Note that all CCMT inserts are not created equal, either. Your average inserts look like this:

http://www.thewarfields.com/cnccookbook/img/LatheStuff/CCMT.jpg

They perform okay, but not the best. Look for these inserts:

http://www.thewarfields.com/cnccookbook/img/LatheStuff/ccgt.jpg

Note the little "crown" shape. They have gobs of positive rake. The catalogs will tell you they're intended for non-ferrous materials, but they produce a fine finish on steel too. They're a bit more delicate due to the fine edge. Used to be they were listed as CCGT, but now I see them often as CCMT too.

I have a page on my web site about lathe tooling that may help:

http://www.thewarfields.com/cnccookbook/CCLatheSurfaceFinish.html

Enjoy!

BW

dan s
05-04-2007, 06:56 PM
Bob,

How do the ďCrownĒ inserts do at making chips on your 9x30 (my lathe is similar 8x14)? Iím assuming your using the smaller ľĒ inscribed circle inserts?

BobWarfield
05-04-2007, 11:05 PM
Crowns cut real sweet--great service finish and takes very little pressure.

Even the standard CCMT's cut okay, it's just that I think the crowns are needed to get the kind of surface finish you can get with a well ground HSS tool.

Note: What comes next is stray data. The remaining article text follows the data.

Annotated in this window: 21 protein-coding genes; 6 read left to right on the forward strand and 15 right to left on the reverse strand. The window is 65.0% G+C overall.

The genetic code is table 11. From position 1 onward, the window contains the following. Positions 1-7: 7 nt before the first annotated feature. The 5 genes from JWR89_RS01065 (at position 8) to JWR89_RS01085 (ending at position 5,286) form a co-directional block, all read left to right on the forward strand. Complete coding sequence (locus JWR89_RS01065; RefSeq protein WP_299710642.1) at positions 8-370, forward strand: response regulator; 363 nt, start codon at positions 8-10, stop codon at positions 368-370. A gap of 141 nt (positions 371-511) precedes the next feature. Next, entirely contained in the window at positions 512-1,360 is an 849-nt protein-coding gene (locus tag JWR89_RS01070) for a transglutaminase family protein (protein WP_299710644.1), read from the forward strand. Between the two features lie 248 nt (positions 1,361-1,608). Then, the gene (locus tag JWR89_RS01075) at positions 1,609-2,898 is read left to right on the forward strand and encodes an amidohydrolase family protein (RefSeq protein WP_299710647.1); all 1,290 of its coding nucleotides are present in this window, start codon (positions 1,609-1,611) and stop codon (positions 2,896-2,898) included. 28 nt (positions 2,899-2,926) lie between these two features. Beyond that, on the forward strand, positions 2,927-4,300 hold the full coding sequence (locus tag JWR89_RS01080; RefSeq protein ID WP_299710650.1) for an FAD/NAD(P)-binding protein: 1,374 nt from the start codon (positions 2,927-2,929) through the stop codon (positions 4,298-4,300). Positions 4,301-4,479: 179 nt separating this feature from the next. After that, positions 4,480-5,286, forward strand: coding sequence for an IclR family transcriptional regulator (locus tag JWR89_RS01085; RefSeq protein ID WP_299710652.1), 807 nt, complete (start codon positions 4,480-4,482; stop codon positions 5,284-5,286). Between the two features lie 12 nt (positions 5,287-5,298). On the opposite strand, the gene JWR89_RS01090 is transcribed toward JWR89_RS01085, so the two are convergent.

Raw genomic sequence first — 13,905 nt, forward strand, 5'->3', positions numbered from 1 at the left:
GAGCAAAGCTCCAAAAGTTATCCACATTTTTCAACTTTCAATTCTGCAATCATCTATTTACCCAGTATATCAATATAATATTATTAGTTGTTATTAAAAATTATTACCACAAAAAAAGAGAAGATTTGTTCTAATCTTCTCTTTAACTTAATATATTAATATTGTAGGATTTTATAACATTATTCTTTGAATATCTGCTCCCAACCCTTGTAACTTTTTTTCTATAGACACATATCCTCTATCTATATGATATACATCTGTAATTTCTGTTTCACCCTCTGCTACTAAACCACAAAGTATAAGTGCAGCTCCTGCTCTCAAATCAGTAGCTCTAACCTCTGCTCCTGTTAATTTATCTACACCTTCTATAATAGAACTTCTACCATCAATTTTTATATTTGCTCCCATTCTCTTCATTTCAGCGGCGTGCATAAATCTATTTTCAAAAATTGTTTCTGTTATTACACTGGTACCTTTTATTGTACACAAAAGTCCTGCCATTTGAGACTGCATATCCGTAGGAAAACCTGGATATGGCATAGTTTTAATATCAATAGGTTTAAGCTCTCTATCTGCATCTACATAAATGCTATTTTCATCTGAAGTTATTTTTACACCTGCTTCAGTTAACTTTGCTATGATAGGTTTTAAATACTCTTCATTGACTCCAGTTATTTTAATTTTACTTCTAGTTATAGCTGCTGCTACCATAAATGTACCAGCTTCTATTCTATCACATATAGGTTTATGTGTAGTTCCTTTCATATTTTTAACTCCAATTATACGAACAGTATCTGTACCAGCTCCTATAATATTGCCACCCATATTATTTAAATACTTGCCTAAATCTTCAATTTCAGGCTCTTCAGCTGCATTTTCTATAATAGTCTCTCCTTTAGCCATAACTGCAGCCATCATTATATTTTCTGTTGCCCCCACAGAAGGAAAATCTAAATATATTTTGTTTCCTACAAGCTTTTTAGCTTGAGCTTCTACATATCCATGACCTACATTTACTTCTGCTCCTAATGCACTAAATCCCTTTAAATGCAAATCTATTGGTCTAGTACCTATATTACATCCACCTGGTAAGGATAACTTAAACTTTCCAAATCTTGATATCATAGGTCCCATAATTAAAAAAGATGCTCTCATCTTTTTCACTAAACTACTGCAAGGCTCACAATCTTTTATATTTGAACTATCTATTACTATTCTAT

These are the 21.51 inserts, so yeah, something like 1/4" inscribed circle.

I love 'em, and only use HSS for special purposes. You can, after all, grind HSS to do whatever you want, while the inserts are pretty much limited to how they come out of the box.

Best,

BW

wierdscience
05-04-2007, 11:13 PM
My advice for turning stainless is buy the inserts that are optimised for cutting it.MSC has a good general information page in there catalog for that purpose.Reading up on what you need before you buy will save you some aggrevation and a lot of money.

dan s
05-04-2007, 11:34 PM
Crowns cut real sweet--great service finish and takes very little pressure.

OK i can tell I was in the middle of a bad day when i wrote my last post. :D

what i meant to ask, is are you getting chips (6's & 9's), or the nasty razor wire?

BobWarfield
05-05-2007, 11:37 AM
I can get 6's and 9's with either insert type. You need to be aware I did install a variable speed DC motor on the lathe which makes it a heck of a lot easier to dial in the speed to get nice chips.

BTW, never touch those chips! I use chip brushes only.

Sometimes I like to dial in longer chips as they will leave a nicer surface finish than 6's and 9's on some materials. I think Torker alluded to that. Mostly, I dial 'em out though. And yes, carbide does love speed, and it hates really shallow depth of cut. I want somewhere from 0.010 to no less than 0.005 for my final finish cut, and will arrange the rough cuts to make sure that happens.